Eddie Gray credited former Leeds United boss Jimmy Armfield with saving his playing career and opening the door to management after Armfield’s death at the age of 82 today.
Gray, the legendary Leeds winger, revealed how he was on the verge of hanging up his boots and finalising an insurance payment from the Football League when Armfield took charge at Elland Road in 1974.
A thigh injury had forced Gray to contemplate retirement but Armfield offered the Scot the chance to coach Leeds’ junior players and eased him back into the first-team fold during the 1974-75 season after giving Gray time to regain his fitness.
Gray, who turned 70 last week, went onto play until 1983, amassing 579 appearances for Leeds, and he took charge of United as player-manager in 1982. He later worked for the club as an academy coach and first-team coach under David O’Leary before managing United again during the 2003-04 campaign.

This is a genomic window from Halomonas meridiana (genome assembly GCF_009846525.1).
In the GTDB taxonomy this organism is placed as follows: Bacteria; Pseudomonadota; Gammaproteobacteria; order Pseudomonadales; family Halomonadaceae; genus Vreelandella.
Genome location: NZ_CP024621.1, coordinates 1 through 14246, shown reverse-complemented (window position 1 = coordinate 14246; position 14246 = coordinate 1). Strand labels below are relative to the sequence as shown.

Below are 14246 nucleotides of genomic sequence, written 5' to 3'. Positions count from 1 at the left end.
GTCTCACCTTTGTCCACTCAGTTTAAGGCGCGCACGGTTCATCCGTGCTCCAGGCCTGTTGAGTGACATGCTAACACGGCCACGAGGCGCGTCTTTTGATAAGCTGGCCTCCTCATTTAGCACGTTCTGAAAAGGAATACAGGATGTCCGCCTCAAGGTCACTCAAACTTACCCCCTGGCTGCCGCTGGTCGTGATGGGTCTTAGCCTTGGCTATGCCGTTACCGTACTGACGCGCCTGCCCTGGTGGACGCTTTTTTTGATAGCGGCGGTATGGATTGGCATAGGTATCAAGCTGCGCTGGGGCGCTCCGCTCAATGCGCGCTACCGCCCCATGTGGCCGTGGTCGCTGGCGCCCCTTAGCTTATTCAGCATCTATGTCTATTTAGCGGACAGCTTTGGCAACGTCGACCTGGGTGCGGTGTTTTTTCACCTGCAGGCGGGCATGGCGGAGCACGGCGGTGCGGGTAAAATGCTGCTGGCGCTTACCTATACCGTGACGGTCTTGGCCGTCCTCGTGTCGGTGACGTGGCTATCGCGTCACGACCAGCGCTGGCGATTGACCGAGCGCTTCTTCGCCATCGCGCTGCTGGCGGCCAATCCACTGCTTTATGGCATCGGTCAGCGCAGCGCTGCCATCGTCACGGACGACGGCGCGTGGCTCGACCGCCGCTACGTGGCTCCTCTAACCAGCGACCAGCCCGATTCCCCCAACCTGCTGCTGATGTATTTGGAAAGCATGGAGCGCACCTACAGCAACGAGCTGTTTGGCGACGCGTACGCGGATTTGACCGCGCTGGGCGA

“From a personal point of view, Jimmy helped me get back playing again,” Gray told the YEP. “I’d been injured for a while and by the time Jimmy came in, the club had written to the Football League’s insurers to sort out the money involved. They were waiting to hear back but I was going to retire.
“Jimmy asked me to take the youth team and do some coaching while my injury settled down again.
“A few months later he had a look at me and said he wanted me to have another go. We hadn’t heard from the insurers so I did. And I played for another 10 years.”
Gray’s managerial career also took him to Hull City and Rochdale and he was widely credited with aiding the impressive productivity of Leeds’ academy in the late 1990s.
“It was Jimmy got me thinking about (coaching),” Gray said. “Working with the kids got me into the habit of managing people and taught me the basics, like how to put on a sessions. Between that and playing for as long as I did, I owed him a lot.”